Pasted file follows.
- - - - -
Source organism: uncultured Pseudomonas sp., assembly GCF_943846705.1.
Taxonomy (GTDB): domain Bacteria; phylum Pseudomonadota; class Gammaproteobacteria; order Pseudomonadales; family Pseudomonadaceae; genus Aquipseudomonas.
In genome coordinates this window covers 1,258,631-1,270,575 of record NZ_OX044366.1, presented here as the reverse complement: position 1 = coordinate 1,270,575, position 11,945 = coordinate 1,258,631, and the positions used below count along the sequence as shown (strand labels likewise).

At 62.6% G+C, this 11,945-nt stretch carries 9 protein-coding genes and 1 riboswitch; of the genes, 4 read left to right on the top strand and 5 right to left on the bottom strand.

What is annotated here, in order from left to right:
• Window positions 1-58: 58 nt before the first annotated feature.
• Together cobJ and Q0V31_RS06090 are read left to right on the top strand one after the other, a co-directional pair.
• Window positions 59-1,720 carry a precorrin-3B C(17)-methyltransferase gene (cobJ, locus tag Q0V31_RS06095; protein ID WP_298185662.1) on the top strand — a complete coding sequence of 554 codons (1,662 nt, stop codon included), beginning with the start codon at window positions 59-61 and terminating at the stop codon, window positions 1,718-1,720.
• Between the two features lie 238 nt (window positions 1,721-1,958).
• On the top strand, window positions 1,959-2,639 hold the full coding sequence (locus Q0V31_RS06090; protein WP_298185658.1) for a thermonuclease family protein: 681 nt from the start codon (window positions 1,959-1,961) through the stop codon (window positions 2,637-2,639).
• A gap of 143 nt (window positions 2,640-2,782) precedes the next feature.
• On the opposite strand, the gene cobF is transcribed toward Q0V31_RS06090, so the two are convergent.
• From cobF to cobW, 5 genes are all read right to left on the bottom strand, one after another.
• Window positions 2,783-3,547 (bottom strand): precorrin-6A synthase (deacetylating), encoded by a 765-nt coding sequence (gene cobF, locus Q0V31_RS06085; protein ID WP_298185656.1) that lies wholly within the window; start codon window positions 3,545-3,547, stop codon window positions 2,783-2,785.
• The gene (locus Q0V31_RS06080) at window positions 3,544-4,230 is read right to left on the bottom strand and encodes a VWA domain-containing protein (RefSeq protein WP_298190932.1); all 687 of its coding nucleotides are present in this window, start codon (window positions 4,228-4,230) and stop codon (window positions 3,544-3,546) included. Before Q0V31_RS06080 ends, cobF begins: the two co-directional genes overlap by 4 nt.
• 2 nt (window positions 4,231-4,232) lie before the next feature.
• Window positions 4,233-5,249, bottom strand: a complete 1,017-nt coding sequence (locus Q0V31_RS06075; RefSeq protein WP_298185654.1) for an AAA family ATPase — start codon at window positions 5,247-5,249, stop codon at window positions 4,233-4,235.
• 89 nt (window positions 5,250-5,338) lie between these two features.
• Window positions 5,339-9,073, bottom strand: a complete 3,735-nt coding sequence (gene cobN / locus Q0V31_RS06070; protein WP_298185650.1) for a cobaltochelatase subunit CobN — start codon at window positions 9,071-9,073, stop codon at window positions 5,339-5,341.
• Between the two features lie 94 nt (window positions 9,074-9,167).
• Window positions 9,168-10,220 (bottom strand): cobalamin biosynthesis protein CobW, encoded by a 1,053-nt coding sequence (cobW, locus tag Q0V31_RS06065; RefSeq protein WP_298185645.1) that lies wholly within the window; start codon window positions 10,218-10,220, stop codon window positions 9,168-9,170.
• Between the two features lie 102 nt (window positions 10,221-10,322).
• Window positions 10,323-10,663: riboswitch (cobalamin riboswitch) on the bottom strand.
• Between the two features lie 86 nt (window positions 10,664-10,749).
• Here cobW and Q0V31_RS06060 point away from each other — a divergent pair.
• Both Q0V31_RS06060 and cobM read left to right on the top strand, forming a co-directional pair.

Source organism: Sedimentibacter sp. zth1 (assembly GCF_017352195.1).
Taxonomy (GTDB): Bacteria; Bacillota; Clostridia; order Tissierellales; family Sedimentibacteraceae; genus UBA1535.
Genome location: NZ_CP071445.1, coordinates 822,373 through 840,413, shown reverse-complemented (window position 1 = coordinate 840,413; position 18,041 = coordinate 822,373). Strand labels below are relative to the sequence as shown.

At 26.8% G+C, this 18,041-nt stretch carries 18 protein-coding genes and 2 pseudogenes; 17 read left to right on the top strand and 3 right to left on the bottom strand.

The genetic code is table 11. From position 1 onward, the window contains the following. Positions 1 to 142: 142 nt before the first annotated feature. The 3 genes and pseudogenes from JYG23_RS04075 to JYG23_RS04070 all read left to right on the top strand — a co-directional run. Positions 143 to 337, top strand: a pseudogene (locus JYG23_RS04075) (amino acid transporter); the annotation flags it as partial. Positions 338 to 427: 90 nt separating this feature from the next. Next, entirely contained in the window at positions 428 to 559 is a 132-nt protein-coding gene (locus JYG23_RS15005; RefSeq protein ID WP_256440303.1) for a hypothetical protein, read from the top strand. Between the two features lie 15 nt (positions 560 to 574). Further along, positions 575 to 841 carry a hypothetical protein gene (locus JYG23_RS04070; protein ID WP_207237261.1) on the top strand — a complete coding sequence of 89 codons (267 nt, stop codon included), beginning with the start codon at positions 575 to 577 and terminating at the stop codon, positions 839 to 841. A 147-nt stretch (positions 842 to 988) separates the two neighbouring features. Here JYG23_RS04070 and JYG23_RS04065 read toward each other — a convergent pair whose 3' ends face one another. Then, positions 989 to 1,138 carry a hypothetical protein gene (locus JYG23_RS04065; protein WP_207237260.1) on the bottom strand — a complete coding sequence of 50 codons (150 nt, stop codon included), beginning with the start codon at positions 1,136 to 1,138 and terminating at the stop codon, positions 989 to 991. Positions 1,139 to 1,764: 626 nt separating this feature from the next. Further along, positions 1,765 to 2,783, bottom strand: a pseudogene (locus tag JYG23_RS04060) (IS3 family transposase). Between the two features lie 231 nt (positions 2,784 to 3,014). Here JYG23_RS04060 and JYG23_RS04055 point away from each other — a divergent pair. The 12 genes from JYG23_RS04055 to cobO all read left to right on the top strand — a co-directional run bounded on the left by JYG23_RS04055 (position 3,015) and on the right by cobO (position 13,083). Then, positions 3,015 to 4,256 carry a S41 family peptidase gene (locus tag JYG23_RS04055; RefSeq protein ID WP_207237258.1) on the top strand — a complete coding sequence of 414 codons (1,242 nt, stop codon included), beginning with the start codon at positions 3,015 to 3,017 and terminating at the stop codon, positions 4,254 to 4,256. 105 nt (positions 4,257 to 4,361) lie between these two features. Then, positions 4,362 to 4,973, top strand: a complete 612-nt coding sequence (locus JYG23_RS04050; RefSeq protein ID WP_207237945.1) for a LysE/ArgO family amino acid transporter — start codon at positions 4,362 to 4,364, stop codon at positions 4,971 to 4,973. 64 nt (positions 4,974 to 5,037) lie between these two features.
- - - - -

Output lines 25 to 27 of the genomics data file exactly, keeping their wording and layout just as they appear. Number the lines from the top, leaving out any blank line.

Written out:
• Here cobW and Q0V31_RS06060 point away from each other — a divergent pair.
• Both Q0V31_RS06060 and cobM read left to right on the top strand, forming a co-directional pair.

Source organism: Sedimentibacter sp. zth1 (assembly GCF_017352195.1).